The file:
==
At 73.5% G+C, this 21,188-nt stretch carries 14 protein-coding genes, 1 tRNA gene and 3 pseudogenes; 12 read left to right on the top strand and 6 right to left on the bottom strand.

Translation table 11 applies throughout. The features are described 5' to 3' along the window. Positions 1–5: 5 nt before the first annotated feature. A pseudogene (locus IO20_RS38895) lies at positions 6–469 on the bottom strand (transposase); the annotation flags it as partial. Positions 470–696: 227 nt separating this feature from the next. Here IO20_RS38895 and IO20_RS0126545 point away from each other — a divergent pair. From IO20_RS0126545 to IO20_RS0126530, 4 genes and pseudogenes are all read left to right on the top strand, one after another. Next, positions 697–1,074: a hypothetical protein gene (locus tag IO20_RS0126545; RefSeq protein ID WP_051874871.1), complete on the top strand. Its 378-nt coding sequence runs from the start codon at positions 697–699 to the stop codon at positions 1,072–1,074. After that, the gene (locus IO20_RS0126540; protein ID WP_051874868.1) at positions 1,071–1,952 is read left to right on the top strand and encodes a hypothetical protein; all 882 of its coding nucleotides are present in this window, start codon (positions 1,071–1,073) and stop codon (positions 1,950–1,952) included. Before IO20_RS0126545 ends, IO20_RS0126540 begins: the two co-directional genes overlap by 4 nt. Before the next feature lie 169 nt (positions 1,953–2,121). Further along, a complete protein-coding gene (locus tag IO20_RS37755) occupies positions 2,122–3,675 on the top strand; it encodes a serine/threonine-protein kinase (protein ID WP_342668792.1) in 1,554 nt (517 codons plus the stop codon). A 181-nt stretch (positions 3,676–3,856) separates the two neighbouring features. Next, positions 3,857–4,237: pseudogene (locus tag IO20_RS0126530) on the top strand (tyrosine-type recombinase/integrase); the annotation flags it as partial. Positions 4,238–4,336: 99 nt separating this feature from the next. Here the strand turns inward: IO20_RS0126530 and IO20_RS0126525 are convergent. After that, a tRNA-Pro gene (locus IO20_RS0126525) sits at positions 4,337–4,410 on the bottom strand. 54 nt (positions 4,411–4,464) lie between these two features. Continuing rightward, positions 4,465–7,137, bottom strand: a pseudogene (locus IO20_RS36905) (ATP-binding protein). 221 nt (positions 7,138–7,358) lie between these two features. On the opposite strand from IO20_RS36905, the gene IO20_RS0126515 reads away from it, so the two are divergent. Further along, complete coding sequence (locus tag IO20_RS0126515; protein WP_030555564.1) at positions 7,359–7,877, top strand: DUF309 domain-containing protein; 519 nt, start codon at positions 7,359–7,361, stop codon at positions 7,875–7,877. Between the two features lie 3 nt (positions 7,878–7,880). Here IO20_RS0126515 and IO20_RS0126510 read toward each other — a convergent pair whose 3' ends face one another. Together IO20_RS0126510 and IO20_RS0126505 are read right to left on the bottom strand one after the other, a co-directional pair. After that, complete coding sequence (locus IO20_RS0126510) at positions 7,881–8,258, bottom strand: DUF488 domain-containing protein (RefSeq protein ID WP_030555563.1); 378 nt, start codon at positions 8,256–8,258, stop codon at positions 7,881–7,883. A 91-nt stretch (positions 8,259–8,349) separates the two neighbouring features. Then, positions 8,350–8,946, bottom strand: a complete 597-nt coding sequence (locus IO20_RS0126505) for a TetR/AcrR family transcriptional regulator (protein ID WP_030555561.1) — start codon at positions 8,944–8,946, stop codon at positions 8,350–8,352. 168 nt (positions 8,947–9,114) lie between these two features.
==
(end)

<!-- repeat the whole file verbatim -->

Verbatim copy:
At 73.5% G+C, this 21,188-nt stretch carries 14 protein-coding genes, 1 tRNA gene and 3 pseudogenes; 12 read left to right on the top strand and 6 right to left on the bottom strand.

Translation table 11 applies throughout. The features are described 5' to 3' along the window. Positions 1–5: 5 nt before the first annotated feature. A pseudogene (locus IO20_RS38895) lies at positions 6–469 on the bottom strand (transposase); the annotation flags it as partial. Positions 470–696: 227 nt separating this feature from the next. Here IO20_RS38895 and IO20_RS0126545 point away from each other — a divergent pair. From IO20_RS0126545 to IO20_RS0126530, 4 genes and pseudogenes are all read left to right on the top strand, one after another. Next, positions 697–1,074: a hypothetical protein gene (locus tag IO20_RS0126545; RefSeq protein ID WP_051874871.1), complete on the top strand. Its 378-nt coding sequence runs from the start codon at positions 697–699 to the stop codon at positions 1,072–1,074. After that, the gene (locus IO20_RS0126540; protein ID WP_051874868.1) at positions 1,071–1,952 is read left to right on the top strand and encodes a hypothetical protein; all 882 of its coding nucleotides are present in this window, start codon (positions 1,071–1,073) and stop codon (positions 1,950–1,952) included. Before IO20_RS0126545 ends, IO20_RS0126540 begins: the two co-directional genes overlap by 4 nt. Before the next feature lie 169 nt (positions 1,953–2,121). Further along, a complete protein-coding gene (locus tag IO20_RS37755) occupies positions 2,122–3,675 on the top strand; it encodes a serine/threonine-protein kinase (protein ID WP_342668792.1) in 1,554 nt (517 codons plus the stop codon). A 181-nt stretch (positions 3,676–3,856) separates the two neighbouring features. Next, positions 3,857–4,237: pseudogene (locus tag IO20_RS0126530) on the top strand (tyrosine-type recombinase/integrase); the annotation flags it as partial. Positions 4,238–4,336: 99 nt separating this feature from the next. Here the strand turns inward: IO20_RS0126530 and IO20_RS0126525 are convergent. After that, a tRNA-Pro gene (locus IO20_RS0126525) sits at positions 4,337–4,410 on the bottom strand. 54 nt (positions 4,411–4,464) lie between these two features. Continuing rightward, positions 4,465–7,137, bottom strand: a pseudogene (locus IO20_RS36905) (ATP-binding protein). 221 nt (positions 7,138–7,358) lie between these two features. On the opposite strand from IO20_RS36905, the gene IO20_RS0126515 reads away from it, so the two are divergent. Further along, complete coding sequence (locus tag IO20_RS0126515; protein WP_030555564.1) at positions 7,359–7,877, top strand: DUF309 domain-containing protein; 519 nt, start codon at positions 7,359–7,361, stop codon at positions 7,875–7,877. Between the two features lie 3 nt (positions 7,878–7,880). Here IO20_RS0126515 and IO20_RS0126510 read toward each other — a convergent pair whose 3' ends face one another. Together IO20_RS0126510 and IO20_RS0126505 are read right to left on the bottom strand one after the other, a co-directional pair. After that, complete coding sequence (locus IO20_RS0126510) at positions 7,881–8,258, bottom strand: DUF488 domain-containing protein (RefSeq protein ID WP_030555563.1); 378 nt, start codon at positions 8,256–8,258, stop codon at positions 7,881–7,883. A 91-nt stretch (positions 8,259–8,349) separates the two neighbouring features. Then, positions 8,350–8,946, bottom strand: a complete 597-nt coding sequence (locus IO20_RS0126505) for a TetR/AcrR family transcriptional regulator (protein ID WP_030555561.1) — start codon at positions 8,944–8,946, stop codon at positions 8,350–8,352. 168 nt (positions 8,947–9,114) lie between these two features.